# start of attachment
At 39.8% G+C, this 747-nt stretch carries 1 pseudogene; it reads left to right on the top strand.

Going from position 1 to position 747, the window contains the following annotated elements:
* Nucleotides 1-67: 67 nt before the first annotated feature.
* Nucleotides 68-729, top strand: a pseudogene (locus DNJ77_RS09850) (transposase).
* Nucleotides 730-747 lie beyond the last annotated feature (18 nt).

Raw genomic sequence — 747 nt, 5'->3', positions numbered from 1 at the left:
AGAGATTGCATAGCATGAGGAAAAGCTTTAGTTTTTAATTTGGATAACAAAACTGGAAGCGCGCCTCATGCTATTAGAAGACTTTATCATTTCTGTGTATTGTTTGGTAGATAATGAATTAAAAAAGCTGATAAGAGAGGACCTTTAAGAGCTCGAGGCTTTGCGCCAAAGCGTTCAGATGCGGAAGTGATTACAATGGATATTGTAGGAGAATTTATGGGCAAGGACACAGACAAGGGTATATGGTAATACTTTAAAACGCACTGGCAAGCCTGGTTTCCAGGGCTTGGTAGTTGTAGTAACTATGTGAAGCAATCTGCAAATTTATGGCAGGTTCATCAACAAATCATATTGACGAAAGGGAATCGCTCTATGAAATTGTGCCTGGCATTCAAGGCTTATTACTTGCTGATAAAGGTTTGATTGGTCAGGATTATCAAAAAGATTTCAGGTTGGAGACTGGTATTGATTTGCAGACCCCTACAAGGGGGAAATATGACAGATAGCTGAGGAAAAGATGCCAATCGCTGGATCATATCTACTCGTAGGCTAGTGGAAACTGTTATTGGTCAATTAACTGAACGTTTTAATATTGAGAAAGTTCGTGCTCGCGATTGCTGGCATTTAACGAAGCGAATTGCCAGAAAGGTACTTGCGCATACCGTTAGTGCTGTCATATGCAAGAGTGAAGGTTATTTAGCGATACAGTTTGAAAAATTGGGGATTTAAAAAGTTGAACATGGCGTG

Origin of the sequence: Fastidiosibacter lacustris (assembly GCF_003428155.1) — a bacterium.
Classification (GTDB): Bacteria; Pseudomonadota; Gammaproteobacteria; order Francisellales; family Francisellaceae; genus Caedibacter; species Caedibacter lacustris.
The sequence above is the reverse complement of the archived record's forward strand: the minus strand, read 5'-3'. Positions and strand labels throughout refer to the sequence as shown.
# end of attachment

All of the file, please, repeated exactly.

At 39.8% G+C, this 747-nt stretch carries 1 pseudogene; it reads left to right on the top strand.

Going from position 1 to position 747, the window contains the following annotated elements:
* Nucleotides 1-67: 67 nt before the first annotated feature.
* Nucleotides 68-729, top strand: a pseudogene (locus DNJ77_RS09850) (transposase).
* Nucleotides 730-747 lie beyond the last annotated feature (18 nt).

Raw genomic sequence — 747 nt, 5'->3', positions numbered from 1 at the left:
AGAGATTGCATAGCATGAGGAAAAGCTTTAGTTTTTAATTTGGATAACAAAACTGGAAGCGCGCCTCATGCTATTAGAAGACTTTATCATTTCTGTGTATTGTTTGGTAGATAATGAATTAAAAAAGCTGATAAGAGAGGACCTTTAAGAGCTCGAGGCTTTGCGCCAAAGCGTTCAGATGCGGAAGTGATTACAATGGATATTGTAGGAGAATTTATGGGCAAGGACACAGACAAGGGTATATGGTAATACTTTAAAACGCACTGGCAAGCCTGGTTTCCAGGGCTTGGTAGTTGTAGTAACTATGTGAAGCAATCTGCAAATTTATGGCAGGTTCATCAACAAATCATATTGACGAAAGGGAATCGCTCTATGAAATTGTGCCTGGCATTCAAGGCTTATTACTTGCTGATAAAGGTTTGATTGGTCAGGATTATCAAAAAGATTTCAGGTTGGAGACTGGTATTGATTTGCAGACCCCTACAAGGGGGAAATATGACAGATAGCTGAGGAAAAGATGCCAATCGCTGGATCATATCTACTCGTAGGCTAGTGGAAACTGTTATTGGTCAATTAACTGAACGTTTTAATATTGAGAAAGTTCGTGCTCGCGATTGCTGGCATTTAACGAAGCGAATTGCCAGAAAGGTACTTGCGCATACCGTTAGTGCTGTCATATGCAAGAGTGAAGGTTATTTAGCGATACAGTTTGAAAAATTGGGGATTTAAAAAGTTGAACATGGCGTG

Origin of the sequence: Fastidiosibacter lacustris (assembly GCF_003428155.1) — a bacterium.
Classification (GTDB): Bacteria; Pseudomonadota; Gammaproteobacteria; order Francisellales; family Francisellaceae; genus Caedibacter; species Caedibacter lacustris.
The sequence above is the reverse complement of the archived record's forward strand: the minus strand, read 5'-3'. Positions and strand labels throughout refer to the sequence as shown.